NRCS can help organic livestock producers with practices such as pasture and grazing management, diverse pasture plantings, fencing, and walkways, watering facilities, and shelters for animals.
“Rotational grazing is in essence mimicking what herbivores do in the wild. If you have a group of caribou, elk or bison in a natural setting, they graze a location then move on, so the forage can have a chance to regrow. That’s what we’re trying to do with our herd here, giving our paddocks an adequate rest period until we bring the cattle back again.”
Certified Organic Farmer
Meeting Place Pastures
“With a comprehensive nutrient management plan, livestock producers can use a system of practices to manage livestock waste on the farm. In particular, soil health practices in the plan include Rotational Grazing, testing soils and placing nutrients as fertilizer as to minimize effects to sensitive areas such as adjoining streams, habitats, and buffers.”
USDA-NRCS District Conservationist
Rockland County, NY
Pastures, regardless of organic status, can become overgrazed, which can harm animal health and damage natural resources. USDA organic standards require producers to maintain pasture in a state of good health through management strategies that promote good forage quality and quantity, weed control, infiltration of precipitation, and erosion control.
One key practice is rotational grazing. This approach separates open fields into a series of closed paddocks that regularly directs animals to fresh pasture. The size of these paddocks is determined by the number of animals, time of year, grazing duration, and quality of available forage. Proper fencing and adequate water supplies are features of these intensively managed grazing systems.
Fences can control erosion or impede animal access to sensitive areas like ponds, streams, wellheads or protected habitat, while gated paddocks can be opened and closed to provide cattle access to fresh pasture. Diverse pasture plantings on provide livestock with well-balanced, nutritious forage that keeps them healthy. Using season-specific plantings is also good for the entire ecosystem.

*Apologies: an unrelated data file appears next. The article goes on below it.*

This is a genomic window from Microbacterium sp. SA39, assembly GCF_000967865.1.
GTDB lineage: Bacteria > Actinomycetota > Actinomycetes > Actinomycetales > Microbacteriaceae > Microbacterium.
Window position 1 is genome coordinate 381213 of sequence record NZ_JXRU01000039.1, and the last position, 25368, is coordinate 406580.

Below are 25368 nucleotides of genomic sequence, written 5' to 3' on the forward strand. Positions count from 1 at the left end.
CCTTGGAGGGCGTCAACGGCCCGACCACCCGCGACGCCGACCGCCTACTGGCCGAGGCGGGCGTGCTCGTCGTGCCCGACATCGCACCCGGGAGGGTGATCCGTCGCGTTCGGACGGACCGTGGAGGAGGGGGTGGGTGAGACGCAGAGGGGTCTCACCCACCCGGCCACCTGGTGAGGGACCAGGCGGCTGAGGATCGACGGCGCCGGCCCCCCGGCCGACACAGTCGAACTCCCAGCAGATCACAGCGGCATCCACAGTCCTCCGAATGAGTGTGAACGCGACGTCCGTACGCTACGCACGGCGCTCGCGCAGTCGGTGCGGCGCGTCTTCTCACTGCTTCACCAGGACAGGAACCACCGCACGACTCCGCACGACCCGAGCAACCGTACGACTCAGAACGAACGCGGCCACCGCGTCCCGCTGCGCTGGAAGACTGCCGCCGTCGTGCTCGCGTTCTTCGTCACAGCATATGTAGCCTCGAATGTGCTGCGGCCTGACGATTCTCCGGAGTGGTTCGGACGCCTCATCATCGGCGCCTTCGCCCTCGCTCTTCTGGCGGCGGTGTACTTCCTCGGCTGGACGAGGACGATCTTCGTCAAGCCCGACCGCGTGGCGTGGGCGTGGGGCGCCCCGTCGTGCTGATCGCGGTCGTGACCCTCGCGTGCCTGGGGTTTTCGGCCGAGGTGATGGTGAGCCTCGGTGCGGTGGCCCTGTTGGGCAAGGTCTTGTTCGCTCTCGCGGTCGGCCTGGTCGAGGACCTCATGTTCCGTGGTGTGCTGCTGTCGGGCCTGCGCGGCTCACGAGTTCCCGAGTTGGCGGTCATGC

“A lot of people see cows eating grass and think this is easy, but it’s not. There’s a lot that goes into making sure you’re capturing as much solar energy as you can and converting it into grass. I would say rotational grazing is definitely a more economic way to raise cows, especially compared to ‘continuously stocked pasture’, where animals are always there.” Cheryl observes. “You’ll have 40% MORE yields in a six-week period by moving cows around. Plus, if you start feeding hay to your animals in the middle of summer, that’s $30 dollars a bale. Maybe you have to put out three or four a day; that’s a lot of money if you look at the cost of purchasing instead of producing feed.”
Diverse plantings on grazing lands provide livestock with a well-balanced, nutritious diet and keep them healthy. Using season-specific plantings is benefits the entire ecosystem.
Intensively managing the movement of animals from one paddock to another prevents overgrazing, optimizes the growth of pasture grass and accelerates these plants absorption and retention of carbon.
They can provide guidance on range and pasture management methods that enhance sustainable livestock production while preventing erosion, increasing water infiltration, improving soil health in rotational grazing systems. In addition, they can provide assistance to improve plant production, resilience, diversity, and enhance wildlife habitat. All are vital tools for conserving and restoring our natural resources.
“Organic farming means practicing what’s necessary for the health of the land. It’s something to sustain us in the long term.”
Flavor Ridge Farm
“I live in this community and drink the same water, so I want to see our resources protected.”
NRCS District Conservationist
Winona County, MN
Works directly with farmers and ranchers by providing technical assistance through conservation planning and conservation practice implementation.
The USDA organic standard requires producers to provide all poultry with year-round access to the outdoors, sunlight, shade, shelter, fresh air, exercise areas, clean water, and adequate nutrition. Temporary confinement is allowed under certain circumstances such as severe weather.
“A family scale farm — they know where their livelihood comes from. There’s a relationship there that’s different than having a factory scale farm where you might have many employees taking care of your animals. It’s going to take a lot of family farms, but I think that’s what our country needs right now. We don’t need farms going away. We need more farms coming into organic.”
Co-Owner and CEO
Pete and Jerry’s Organic Eggs
NRCS can help producers implement livestock watering facilities and pipelines, windbreak planting, silvopasture, and livestock shelter structures, composting facilities and waste management plans to meet USDA organic requirements and protect soil and water quality from animal waste.
A labelling term for food or other agricultural products produced using cultural, biological, and mechanical practices that support cycling of on-farm resources, promote ecological balance, and conserve biodiversity in accordance with the USDA organic regulations.